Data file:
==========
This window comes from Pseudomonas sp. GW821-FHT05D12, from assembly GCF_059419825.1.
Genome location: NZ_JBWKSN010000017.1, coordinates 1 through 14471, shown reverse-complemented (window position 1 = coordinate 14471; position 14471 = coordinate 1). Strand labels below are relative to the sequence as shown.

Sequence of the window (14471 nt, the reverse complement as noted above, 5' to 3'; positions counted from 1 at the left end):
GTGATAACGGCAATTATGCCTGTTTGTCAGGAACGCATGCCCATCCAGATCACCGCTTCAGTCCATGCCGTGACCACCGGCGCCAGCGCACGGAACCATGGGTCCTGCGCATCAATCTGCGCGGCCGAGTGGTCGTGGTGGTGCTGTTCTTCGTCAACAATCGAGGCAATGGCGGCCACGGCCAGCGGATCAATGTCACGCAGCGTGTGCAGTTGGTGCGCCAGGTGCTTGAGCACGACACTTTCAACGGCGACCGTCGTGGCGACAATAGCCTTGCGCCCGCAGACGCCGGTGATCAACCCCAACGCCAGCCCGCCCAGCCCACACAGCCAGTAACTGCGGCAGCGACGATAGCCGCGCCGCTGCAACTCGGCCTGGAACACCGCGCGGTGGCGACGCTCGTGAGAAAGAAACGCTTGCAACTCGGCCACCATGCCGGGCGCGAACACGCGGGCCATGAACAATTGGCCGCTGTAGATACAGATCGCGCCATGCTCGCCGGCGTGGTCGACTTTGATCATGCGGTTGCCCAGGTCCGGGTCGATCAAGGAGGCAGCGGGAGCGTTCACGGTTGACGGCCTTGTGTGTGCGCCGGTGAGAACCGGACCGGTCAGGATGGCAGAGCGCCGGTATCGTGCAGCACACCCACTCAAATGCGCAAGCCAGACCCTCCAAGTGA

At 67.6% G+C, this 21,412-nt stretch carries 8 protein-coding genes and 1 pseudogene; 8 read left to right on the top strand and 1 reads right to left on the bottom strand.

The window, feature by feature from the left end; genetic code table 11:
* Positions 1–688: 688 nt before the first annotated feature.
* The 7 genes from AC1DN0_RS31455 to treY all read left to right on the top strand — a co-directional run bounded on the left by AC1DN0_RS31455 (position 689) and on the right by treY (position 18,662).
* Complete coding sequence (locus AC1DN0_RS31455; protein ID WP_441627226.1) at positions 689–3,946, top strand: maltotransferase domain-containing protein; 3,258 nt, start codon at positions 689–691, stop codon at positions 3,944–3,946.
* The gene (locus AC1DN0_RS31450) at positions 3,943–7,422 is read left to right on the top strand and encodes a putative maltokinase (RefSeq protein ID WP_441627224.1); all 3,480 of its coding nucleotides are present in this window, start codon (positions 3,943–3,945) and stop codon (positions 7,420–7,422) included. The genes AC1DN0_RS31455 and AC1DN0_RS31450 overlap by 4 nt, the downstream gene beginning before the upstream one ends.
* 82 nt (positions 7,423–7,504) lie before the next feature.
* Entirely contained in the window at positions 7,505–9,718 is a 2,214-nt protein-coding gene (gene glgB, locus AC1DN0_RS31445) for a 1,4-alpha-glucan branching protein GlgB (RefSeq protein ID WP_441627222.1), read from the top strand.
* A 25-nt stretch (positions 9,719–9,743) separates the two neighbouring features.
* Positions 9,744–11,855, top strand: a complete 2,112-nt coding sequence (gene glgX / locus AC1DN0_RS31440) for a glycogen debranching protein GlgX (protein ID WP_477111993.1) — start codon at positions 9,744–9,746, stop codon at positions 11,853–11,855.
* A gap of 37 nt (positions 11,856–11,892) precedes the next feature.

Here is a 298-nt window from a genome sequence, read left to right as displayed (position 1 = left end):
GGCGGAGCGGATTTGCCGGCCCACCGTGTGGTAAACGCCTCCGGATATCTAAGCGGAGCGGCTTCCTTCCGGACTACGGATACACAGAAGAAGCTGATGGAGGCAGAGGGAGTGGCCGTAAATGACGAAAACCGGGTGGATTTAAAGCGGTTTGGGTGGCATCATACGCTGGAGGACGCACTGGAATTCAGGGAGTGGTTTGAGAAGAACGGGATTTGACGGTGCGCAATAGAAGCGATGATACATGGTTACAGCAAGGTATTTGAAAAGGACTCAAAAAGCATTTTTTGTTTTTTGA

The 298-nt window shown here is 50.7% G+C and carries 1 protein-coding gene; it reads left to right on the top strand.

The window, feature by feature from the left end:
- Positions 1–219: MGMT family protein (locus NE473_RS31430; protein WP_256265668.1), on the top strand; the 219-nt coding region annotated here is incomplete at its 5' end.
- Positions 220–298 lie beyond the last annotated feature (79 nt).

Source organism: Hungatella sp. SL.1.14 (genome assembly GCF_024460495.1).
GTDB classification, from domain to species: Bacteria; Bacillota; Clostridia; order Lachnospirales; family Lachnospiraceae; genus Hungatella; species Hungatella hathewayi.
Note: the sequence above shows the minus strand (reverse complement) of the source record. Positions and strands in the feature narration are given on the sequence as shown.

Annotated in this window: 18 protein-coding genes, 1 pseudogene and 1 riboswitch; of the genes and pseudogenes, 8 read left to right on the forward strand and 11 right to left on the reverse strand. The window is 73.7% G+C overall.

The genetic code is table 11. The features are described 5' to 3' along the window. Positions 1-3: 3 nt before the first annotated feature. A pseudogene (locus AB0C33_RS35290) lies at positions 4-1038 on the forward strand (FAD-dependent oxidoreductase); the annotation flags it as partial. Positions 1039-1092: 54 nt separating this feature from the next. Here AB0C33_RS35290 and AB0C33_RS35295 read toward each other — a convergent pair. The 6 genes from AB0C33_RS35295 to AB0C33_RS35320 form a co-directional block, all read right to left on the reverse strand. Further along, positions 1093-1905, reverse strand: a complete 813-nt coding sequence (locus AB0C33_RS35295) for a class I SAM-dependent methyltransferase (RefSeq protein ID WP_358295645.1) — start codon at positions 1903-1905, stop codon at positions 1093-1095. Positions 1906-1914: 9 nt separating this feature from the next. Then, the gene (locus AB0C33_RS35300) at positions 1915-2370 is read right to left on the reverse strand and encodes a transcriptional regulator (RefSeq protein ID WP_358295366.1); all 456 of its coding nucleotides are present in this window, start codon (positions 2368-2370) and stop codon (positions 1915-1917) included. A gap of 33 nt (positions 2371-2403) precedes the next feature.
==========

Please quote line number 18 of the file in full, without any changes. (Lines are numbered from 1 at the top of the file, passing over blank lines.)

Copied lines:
The 298-nt window shown here is 50.7% G+C and carries 1 protein-coding gene; it reads left to right on the top strand.